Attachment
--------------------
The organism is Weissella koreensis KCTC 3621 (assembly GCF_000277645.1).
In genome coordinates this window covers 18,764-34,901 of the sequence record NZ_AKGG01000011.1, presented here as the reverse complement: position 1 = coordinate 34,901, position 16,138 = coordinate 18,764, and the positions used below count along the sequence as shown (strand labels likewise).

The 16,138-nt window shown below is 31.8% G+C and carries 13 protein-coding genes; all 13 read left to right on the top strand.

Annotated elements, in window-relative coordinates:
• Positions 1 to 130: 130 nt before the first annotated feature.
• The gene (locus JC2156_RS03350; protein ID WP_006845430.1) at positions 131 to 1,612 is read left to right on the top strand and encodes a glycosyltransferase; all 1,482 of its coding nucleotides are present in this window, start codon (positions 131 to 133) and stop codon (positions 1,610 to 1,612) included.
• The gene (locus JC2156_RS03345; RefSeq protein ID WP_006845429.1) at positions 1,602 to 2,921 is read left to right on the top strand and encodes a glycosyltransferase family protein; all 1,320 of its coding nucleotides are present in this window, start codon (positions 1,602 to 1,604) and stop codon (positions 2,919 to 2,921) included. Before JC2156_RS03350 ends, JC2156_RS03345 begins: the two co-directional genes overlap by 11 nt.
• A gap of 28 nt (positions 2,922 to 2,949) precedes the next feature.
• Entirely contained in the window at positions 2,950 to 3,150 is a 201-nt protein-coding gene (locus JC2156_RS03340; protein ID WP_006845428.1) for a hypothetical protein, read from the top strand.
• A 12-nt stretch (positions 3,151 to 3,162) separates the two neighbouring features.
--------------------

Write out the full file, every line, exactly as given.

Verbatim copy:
The organism is Weissella koreensis KCTC 3621 (assembly GCF_000277645.1).
In genome coordinates this window covers 18,764-34,901 of the sequence record NZ_AKGG01000011.1, presented here as the reverse complement: position 1 = coordinate 34,901, position 16,138 = coordinate 18,764, and the positions used below count along the sequence as shown (strand labels likewise).

The 16,138-nt window shown below is 31.8% G+C and carries 13 protein-coding genes; all 13 read left to right on the top strand.

Annotated elements, in window-relative coordinates:
• Positions 1 to 130: 130 nt before the first annotated feature.
• The gene (locus JC2156_RS03350; protein ID WP_006845430.1) at positions 131 to 1,612 is read left to right on the top strand and encodes a glycosyltransferase; all 1,482 of its coding nucleotides are present in this window, start codon (positions 131 to 133) and stop codon (positions 1,610 to 1,612) included.
• The gene (locus JC2156_RS03345; RefSeq protein ID WP_006845429.1) at positions 1,602 to 2,921 is read left to right on the top strand and encodes a glycosyltransferase family protein; all 1,320 of its coding nucleotides are present in this window, start codon (positions 1,602 to 1,604) and stop codon (positions 2,919 to 2,921) included. Before JC2156_RS03350 ends, JC2156_RS03345 begins: the two co-directional genes overlap by 11 nt.
• A gap of 28 nt (positions 2,922 to 2,949) precedes the next feature.
• Entirely contained in the window at positions 2,950 to 3,150 is a 201-nt protein-coding gene (locus JC2156_RS03340; protein ID WP_006845428.1) for a hypothetical protein, read from the top strand.
• A 12-nt stretch (positions 3,151 to 3,162) separates the two neighbouring features.